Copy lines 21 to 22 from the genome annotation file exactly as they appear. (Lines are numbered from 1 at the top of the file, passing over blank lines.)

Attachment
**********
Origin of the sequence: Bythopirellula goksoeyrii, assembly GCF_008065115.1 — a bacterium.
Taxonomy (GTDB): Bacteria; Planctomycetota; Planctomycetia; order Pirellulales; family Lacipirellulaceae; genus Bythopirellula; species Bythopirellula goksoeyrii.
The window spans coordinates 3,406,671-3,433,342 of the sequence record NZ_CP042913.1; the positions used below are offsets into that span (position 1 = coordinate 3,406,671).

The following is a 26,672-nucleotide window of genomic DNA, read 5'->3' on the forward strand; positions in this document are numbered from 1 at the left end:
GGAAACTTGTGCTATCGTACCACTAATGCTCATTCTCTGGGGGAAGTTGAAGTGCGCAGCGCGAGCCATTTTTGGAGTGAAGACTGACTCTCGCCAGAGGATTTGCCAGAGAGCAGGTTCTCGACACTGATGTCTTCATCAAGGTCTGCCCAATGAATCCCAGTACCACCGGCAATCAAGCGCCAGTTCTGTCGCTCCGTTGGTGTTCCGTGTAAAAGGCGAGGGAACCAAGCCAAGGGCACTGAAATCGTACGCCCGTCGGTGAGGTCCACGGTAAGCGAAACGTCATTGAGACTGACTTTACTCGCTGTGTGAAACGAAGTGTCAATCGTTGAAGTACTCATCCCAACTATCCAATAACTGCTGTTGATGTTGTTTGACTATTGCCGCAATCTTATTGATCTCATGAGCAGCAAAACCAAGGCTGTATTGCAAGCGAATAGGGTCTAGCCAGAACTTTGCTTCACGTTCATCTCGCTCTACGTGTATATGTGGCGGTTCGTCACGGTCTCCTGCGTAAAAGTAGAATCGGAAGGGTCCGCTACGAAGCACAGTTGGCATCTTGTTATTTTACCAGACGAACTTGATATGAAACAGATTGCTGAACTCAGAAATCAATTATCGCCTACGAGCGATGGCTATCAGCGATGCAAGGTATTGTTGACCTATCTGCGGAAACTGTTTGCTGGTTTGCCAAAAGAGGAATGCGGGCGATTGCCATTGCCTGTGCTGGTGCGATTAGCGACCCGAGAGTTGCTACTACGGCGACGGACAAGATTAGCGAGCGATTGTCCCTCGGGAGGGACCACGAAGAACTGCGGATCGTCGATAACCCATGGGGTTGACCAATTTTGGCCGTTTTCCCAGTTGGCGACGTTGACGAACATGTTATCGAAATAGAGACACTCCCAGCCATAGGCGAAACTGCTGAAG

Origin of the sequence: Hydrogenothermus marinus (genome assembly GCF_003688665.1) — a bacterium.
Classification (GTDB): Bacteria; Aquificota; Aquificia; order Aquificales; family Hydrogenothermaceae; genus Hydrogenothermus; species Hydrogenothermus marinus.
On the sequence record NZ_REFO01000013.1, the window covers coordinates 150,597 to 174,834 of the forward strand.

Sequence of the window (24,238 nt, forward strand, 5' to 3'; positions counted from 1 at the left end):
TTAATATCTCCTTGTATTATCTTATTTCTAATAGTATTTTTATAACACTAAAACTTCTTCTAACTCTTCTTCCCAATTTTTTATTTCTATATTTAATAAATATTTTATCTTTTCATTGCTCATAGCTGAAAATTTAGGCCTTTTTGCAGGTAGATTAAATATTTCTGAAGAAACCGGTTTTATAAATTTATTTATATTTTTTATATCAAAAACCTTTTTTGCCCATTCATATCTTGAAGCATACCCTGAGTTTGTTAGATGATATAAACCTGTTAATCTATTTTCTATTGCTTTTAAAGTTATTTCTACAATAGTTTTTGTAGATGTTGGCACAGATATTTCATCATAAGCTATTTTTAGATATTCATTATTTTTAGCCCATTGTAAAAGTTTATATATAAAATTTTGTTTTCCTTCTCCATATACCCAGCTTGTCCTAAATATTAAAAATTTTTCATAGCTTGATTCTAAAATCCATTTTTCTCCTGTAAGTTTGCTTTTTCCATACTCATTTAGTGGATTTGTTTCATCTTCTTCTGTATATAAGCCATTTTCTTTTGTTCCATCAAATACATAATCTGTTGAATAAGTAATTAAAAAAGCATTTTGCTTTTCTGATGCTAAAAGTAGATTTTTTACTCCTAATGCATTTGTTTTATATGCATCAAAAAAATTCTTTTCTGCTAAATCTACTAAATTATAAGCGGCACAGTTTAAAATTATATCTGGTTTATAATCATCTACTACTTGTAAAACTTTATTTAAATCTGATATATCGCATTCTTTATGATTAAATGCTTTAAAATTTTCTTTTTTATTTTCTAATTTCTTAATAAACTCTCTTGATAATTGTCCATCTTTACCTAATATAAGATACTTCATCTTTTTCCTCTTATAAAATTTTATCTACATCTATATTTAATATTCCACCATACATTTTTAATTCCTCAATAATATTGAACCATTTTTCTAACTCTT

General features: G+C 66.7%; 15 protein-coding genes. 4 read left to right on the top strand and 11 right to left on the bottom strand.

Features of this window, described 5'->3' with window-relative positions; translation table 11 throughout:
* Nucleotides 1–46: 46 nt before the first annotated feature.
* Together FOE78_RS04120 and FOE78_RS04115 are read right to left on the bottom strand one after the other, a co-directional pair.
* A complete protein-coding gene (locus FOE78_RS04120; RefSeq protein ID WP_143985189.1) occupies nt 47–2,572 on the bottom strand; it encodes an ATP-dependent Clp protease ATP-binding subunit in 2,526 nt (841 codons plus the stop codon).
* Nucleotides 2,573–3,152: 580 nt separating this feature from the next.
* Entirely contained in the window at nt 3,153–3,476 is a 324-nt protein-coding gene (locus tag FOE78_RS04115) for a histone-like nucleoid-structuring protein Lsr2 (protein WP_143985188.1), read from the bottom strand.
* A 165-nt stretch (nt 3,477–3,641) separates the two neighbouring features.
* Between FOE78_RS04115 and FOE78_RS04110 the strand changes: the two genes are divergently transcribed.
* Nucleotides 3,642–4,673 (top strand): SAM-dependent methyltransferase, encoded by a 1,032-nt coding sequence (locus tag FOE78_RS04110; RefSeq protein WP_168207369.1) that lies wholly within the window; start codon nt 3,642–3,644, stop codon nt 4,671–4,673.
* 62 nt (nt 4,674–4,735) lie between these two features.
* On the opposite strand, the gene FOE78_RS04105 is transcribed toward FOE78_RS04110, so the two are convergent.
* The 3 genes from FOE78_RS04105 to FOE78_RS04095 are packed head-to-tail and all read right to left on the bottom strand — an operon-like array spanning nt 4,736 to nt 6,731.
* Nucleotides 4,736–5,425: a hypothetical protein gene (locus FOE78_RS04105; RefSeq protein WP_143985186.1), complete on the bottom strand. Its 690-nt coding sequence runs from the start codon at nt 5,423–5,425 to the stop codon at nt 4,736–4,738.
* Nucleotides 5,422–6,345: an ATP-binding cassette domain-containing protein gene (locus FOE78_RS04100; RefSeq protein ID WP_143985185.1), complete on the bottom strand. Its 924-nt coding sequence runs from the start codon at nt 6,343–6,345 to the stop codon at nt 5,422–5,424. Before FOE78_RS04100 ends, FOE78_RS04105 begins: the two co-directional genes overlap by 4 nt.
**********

* 62 nt (nt 4,674–4,735) lie between these two features.
* On the opposite strand, the gene FOE78_RS04105 is transcribed toward FOE78_RS04110, so the two are convergent.